This may be a slight surprise here as the ADP shows Kamara is currently trending as the RB4, however when you look at the numbers it is easy to remember the 2017 breakout year he had. Despite having a down year in 2019 (if you consider an RB9 finish to be disappointing), Kamara was a poster child for a couple of lesser-known stats that were introduced by Ben Gretch. High-value touches (HVT) are defined as rush attempts inside the 10-yard line + receptions and they are the opposite of the touches that make up a player’s trivial rush attempt percentage (TRAP). In 2019, Kamara was able to pull off the elite double feat of high HVT and low TRAP, which is why I am high on his upside this year as the third RB off the board.

1.04 – Ezekiel Elliott

Having missed a grand total of 8 games in his first 4 seasons (6 due to suspension and 2 due to Week 17 rest), Elliott is the model of consistency and the Cowboys seem to agree after making him the second-highest-paid RB last summer. One of the reasons that Zeke has finished as the RB2, RB12, RB5, and RB3 to start his career is his pass-catching ability (3.4 rec/game) and his propensity to fall into the endzone (40 career rushing TDs).

Pat Kerrane introduced a concept called the 745 rule recently, which helps to look at green zone rush attempts (inside the 10-yard line) and receptions, both from a slightly different perspective. Elliott easily projects to cross over the 7 rush TD and 45 reception thresholds this season, as do all five of the other stud RBs, but this rule will be a good one to remember as we start to get a little bit deeper into the draft.

1.05 – Dalvin Cook

The final piece of this tool relates to efficiency, and Fantasy Points Over Expectation (FPOE) has gained popularity in recent years as a good way to measure this. Jack Miller has broken down the intricacies of FPOE in a series of articles this summer for RotoViz, but one thing that is clear is that receiving efficiency matters more than rushing (starting to sense a trend here?). Cook ranked 9th in reFPOE and 5th in ruFPOE last season. Seeing this level of dual-threat efficiency is rare from the workhorse backs (McCaffrey is the only other player who was top nine in both). With the potential for a holdout looming, Cook has seen a big ADP drop recently, so you should have the opportunity to pick him up towards the end of Round 1.

Alright that was the easy part, but hopefully it helped reinforce why the decision should be a no-brainer to take an RB if you have any of the first five picks in the draft. Now let’s dig into some of the more polarizing RB1 options.

Bell-Cow RBs You Need to Target

1.07 – Clyde Edwards-Helaire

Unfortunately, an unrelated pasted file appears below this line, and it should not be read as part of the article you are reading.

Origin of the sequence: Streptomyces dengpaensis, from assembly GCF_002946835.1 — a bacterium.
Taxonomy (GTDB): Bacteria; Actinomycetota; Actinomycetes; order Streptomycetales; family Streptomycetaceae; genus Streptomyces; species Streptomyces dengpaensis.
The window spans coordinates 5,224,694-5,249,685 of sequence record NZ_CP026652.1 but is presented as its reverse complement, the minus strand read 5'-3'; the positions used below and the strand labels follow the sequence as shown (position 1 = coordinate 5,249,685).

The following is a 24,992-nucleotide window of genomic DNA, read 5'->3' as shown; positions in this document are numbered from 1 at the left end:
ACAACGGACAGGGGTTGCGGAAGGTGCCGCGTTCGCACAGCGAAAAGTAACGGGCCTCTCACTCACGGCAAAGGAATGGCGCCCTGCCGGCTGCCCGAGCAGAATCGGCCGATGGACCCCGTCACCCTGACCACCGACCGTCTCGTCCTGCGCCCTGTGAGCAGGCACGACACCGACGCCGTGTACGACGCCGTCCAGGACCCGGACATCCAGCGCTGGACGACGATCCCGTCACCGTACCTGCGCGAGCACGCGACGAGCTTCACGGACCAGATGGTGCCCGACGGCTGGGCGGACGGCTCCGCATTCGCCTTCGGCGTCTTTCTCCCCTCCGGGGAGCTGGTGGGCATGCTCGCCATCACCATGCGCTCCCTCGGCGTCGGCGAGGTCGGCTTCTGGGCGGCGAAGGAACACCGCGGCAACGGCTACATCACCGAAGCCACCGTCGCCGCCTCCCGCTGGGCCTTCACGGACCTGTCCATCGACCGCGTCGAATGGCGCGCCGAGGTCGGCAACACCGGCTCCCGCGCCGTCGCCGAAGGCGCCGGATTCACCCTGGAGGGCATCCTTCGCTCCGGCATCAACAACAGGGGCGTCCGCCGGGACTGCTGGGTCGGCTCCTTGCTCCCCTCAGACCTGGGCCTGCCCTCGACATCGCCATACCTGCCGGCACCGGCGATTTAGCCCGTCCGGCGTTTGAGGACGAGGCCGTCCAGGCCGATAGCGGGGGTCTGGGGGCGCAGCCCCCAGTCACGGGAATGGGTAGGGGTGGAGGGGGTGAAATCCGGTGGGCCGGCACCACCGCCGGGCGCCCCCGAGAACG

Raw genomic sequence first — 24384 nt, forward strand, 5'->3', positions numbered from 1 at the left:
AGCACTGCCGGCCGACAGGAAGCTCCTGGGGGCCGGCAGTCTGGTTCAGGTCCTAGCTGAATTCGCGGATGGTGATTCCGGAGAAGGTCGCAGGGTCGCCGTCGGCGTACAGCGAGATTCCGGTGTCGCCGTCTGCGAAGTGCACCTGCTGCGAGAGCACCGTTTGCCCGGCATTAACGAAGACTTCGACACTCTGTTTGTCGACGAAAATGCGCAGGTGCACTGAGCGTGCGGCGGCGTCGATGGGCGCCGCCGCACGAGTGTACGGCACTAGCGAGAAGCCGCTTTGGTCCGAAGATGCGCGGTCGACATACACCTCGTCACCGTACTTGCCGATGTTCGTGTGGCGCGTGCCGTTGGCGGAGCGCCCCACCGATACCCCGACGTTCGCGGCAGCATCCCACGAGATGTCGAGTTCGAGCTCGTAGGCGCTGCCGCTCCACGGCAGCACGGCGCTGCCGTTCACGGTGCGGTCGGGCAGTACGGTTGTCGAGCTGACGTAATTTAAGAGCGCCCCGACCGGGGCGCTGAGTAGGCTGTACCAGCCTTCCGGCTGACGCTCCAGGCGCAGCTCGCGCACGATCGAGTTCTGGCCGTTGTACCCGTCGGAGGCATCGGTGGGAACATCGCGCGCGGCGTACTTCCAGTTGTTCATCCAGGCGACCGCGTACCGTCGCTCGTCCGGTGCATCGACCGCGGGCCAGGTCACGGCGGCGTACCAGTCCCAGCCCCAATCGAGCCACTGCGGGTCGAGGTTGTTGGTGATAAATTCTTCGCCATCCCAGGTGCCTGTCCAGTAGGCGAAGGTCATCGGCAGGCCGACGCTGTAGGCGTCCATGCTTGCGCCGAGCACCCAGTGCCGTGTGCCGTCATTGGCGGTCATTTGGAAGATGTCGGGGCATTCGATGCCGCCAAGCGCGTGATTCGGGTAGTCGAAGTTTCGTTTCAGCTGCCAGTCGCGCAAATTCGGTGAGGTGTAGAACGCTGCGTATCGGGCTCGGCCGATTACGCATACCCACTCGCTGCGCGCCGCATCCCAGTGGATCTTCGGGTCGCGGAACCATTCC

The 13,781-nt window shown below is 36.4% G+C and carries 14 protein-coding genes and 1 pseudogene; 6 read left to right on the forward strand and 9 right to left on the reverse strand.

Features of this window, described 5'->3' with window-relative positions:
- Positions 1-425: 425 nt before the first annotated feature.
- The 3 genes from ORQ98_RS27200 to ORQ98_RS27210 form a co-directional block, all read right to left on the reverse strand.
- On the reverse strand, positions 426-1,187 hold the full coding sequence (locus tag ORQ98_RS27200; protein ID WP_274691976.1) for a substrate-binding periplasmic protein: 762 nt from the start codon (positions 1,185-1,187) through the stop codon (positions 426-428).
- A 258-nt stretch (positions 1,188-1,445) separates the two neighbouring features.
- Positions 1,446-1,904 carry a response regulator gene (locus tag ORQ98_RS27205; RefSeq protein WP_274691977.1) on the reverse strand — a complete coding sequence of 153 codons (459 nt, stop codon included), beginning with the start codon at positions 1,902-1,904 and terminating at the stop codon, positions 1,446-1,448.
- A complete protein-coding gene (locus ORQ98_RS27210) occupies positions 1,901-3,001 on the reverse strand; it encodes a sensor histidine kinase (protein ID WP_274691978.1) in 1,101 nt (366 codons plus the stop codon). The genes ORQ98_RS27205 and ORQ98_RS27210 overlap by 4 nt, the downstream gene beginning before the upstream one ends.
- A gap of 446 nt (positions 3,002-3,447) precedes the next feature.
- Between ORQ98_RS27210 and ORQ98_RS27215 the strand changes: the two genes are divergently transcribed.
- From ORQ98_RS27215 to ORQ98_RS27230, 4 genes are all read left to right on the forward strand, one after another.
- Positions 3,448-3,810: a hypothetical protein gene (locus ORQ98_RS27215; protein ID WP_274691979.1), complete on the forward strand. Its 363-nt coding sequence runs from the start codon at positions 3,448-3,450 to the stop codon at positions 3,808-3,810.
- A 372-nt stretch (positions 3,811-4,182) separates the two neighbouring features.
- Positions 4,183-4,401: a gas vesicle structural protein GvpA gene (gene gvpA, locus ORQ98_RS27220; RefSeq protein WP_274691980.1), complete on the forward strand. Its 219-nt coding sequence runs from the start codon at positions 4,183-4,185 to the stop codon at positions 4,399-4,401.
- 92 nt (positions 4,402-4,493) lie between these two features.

Talk about a rocketship, CEH has been one of the most fascinating stories of the offseason. Prior to the Damien Williams opt-out, the rookie from LSU already had targeted first-round draft capital spent on him from the most explosive offense in football, he had a large projected receiving role and a clear-cut pathway to a bell-cow role by the end of the season.

With Williams now off the roster for 2020, the CEH hype train has officially left the station. His rush-to-reception ratio projects to be elite, he clears every bar for the 745 rule, and he is one of the most exciting rookie prospects for a long time.

The only word of caution I would have is be sure to not “double count” on this guy as we get closer to the season kicking off. You are sure to see some articles from beat reporters about how he has really stepped into the lead role in KC, and there is bound to be a viral video or two come across Twitter showcasing his athleticism. Just remember that these are all things that we expect from him. Don’t let the hype around the rookie move him up your rankings past the five studs, but boy-oh-boy feel free to load up on him if you get a middle round draft pick.

Note: Our Wolf has Helaire ranked all the way at 4, as he believes his “745” TD Projections are far too low, slotting Helaire in for 14 TDs.

1.10 – Miles Sanders

Sanders is a player that appears to have entered the “elite” conversation this offseason but is also viewed as having a wide range of outcomes in other parts of the fantasy community. As such, he is being selected anywhere from the mid-first round all the way to the late-second round in drafts.

After breaking out in the latter half of his rookie season, he now enters his sophomore campaign as the clear lead back in the Philadelphia offense. In the games that Jordan Howard missed last season, Sanders’ receptions increased by more than 1.5 per game and he averaged close to 17.5 PPG.

If you miss out on the rising sophomore, or if you are scared of Doug Pederson’s commitment issues, there are not many better RB2 options in the league than Boston Scott. There is an extremely small group of players going after Round 10 that check as many boxes of the backfield comparison tool as Scott. He continues to be a backup RB target for me.

2.01 – Kenyan Drake

Kliff Kingsbury’s Arizona Cardinals offense has been the topic of many discussions this offseason, and if you can crack the code on their passing vs rushing tendencies there will be a lot of winning fantasy football teams under your belt.